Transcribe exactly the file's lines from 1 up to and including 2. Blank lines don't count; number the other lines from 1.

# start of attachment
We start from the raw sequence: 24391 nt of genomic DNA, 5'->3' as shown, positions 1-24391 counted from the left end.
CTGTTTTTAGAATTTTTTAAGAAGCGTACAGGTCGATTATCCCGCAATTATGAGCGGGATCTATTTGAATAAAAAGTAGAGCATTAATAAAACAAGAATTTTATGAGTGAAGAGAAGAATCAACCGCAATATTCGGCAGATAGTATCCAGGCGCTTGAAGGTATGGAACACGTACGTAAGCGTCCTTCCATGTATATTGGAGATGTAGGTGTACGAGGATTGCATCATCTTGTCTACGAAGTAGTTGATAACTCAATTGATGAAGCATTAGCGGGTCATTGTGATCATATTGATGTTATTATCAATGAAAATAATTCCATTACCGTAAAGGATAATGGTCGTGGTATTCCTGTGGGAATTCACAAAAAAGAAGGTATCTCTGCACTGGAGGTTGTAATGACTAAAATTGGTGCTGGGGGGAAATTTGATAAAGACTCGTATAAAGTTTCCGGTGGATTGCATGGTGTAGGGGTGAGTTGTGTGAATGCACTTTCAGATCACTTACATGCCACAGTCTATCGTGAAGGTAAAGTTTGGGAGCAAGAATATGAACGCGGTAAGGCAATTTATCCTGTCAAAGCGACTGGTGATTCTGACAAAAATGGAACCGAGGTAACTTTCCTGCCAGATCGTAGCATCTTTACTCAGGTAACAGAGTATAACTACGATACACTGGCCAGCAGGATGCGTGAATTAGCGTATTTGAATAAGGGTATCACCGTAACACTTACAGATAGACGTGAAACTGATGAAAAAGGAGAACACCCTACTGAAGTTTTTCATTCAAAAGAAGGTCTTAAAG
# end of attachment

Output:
We start from the raw sequence: 24391 nt of genomic DNA, 5'->3' as shown, positions 1-24391 counted from the left end.
CTGTTTTTAGAATTTTTTAAGAAGCGTACAGGTCGATTATCCCGCAATTATGAGCGGGATCTATTTGAATAAAAAGTAGAGCATTAATAAAACAAGAATTTTATGAGTGAAGAGAAGAATCAACCGCAATATTCGGCAGATAGTATCCAGGCGCTTGAAGGTATGGAACACGTACGTAAGCGTCCTTCCATGTATATTGGAGATGTAGGTGTACGAGGATTGCATCATCTTGTCTACGAAGTAGTTGATAACTCAATTGATGAAGCATTAGCGGGTCATTGTGATCATATTGATGTTATTATCAATGAAAATAATTCCATTACCGTAAAGGATAATGGTCGTGGTATTCCTGTGGGAATTCACAAAAAAGAAGGTATCTCTGCACTGGAGGTTGTAATGACTAAAATTGGTGCTGGGGGGAAATTTGATAAAGACTCGTATAAAGTTTCCGGTGGATTGCATGGTGTAGGGGTGAGTTGTGTGAATGCACTTTCAGATCACTTACATGCCACAGTCTATCGTGAAGGTAAAGTTTGGGAGCAAGAATATGAACGCGGTAAGGCAATTTATCCTGTCAAAGCGACTGGTGATTCTGACAAAAATGGAACCGAGGTAACTTTCCTGCCAGATCGTAGCATCTTTACTCAGGTAACAGAGTATAACTACGATACACTGGCCAGCAGGATGCGTGAATTAGCGTATTTGAATAAGGGTATCACCGTAACACTTACAGATAGACGTGAAACTGATGAAAAAGGAGAACACCCTACTGAAGTTTTTCATTCAAAAGAAGGTCTTAAAG